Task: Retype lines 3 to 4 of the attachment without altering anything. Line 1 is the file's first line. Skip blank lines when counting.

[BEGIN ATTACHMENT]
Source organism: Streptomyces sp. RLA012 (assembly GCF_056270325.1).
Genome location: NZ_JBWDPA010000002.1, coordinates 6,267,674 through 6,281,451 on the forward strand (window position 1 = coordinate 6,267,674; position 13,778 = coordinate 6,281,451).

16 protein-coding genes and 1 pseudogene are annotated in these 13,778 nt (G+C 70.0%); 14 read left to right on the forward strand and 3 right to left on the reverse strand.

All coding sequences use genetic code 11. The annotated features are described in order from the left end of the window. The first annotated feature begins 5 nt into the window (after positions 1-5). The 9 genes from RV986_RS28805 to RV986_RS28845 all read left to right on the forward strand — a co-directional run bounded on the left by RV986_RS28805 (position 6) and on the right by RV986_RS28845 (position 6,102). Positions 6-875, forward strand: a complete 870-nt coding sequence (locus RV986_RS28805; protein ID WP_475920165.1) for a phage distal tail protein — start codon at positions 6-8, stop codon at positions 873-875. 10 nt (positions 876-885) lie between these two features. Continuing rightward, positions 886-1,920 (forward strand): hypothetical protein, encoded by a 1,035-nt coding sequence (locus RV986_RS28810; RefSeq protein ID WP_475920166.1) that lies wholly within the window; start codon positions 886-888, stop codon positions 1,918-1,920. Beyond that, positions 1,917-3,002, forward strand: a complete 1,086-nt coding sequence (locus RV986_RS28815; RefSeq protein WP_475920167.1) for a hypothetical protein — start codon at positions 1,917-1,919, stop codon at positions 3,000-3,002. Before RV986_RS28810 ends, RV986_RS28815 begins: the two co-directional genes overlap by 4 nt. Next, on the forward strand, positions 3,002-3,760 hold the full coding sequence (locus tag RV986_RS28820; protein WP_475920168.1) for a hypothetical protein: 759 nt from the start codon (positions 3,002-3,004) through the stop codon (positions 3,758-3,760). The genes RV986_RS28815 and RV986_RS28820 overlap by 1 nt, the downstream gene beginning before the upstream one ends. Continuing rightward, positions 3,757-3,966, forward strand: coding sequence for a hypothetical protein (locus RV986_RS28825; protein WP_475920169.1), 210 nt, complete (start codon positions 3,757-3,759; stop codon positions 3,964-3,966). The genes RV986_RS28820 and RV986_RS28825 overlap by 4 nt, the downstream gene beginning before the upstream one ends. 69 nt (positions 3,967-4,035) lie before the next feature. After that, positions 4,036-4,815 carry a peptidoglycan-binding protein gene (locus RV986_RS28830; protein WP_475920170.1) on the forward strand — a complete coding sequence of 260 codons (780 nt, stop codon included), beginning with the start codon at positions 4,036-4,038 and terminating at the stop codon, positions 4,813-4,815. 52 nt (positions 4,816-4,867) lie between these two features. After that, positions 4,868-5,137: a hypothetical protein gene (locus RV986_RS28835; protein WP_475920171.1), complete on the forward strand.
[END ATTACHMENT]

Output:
16 protein-coding genes and 1 pseudogene are annotated in these 13,778 nt (G+C 70.0%); 14 read left to right on the forward strand and 3 right to left on the reverse strand.

All coding sequences use genetic code 11. The annotated features are described in order from the left end of the window. The first annotated feature begins 5 nt into the window (after positions 1-5). The 9 genes from RV986_RS28805 to RV986_RS28845 all read left to right on the forward strand — a co-directional run bounded on the left by RV986_RS28805 (position 6) and on the right by RV986_RS28845 (position 6,102). Positions 6-875, forward strand: a complete 870-nt coding sequence (locus RV986_RS28805; protein ID WP_475920165.1) for a phage distal tail protein — start codon at positions 6-8, stop codon at positions 873-875. 10 nt (positions 876-885) lie between these two features. Continuing rightward, positions 886-1,920 (forward strand): hypothetical protein, encoded by a 1,035-nt coding sequence (locus RV986_RS28810; RefSeq protein ID WP_475920166.1) that lies wholly within the window; start codon positions 886-888, stop codon positions 1,918-1,920. Beyond that, positions 1,917-3,002, forward strand: a complete 1,086-nt coding sequence (locus RV986_RS28815; RefSeq protein WP_475920167.1) for a hypothetical protein — start codon at positions 1,917-1,919, stop codon at positions 3,000-3,002. Before RV986_RS28810 ends, RV986_RS28815 begins: the two co-directional genes overlap by 4 nt. Next, on the forward strand, positions 3,002-3,760 hold the full coding sequence (locus tag RV986_RS28820; protein WP_475920168.1) for a hypothetical protein: 759 nt from the start codon (positions 3,002-3,004) through the stop codon (positions 3,758-3,760). The genes RV986_RS28815 and RV986_RS28820 overlap by 1 nt, the downstream gene beginning before the upstream one ends. Continuing rightward, positions 3,757-3,966, forward strand: coding sequence for a hypothetical protein (locus RV986_RS28825; protein WP_475920169.1), 210 nt, complete (start codon positions 3,757-3,759; stop codon positions 3,964-3,966). The genes RV986_RS28820 and RV986_RS28825 overlap by 4 nt, the downstream gene beginning before the upstream one ends. 69 nt (positions 3,967-4,035) lie before the next feature. After that, positions 4,036-4,815 carry a peptidoglycan-binding protein gene (locus RV986_RS28830; protein WP_475920170.1) on the forward strand — a complete coding sequence of 260 codons (780 nt, stop codon included), beginning with the start codon at positions 4,036-4,038 and terminating at the stop codon, positions 4,813-4,815. 52 nt (positions 4,816-4,867) lie between these two features. After that, positions 4,868-5,137: a hypothetical protein gene (locus RV986_RS28835; protein WP_475920171.1), complete on the forward strand.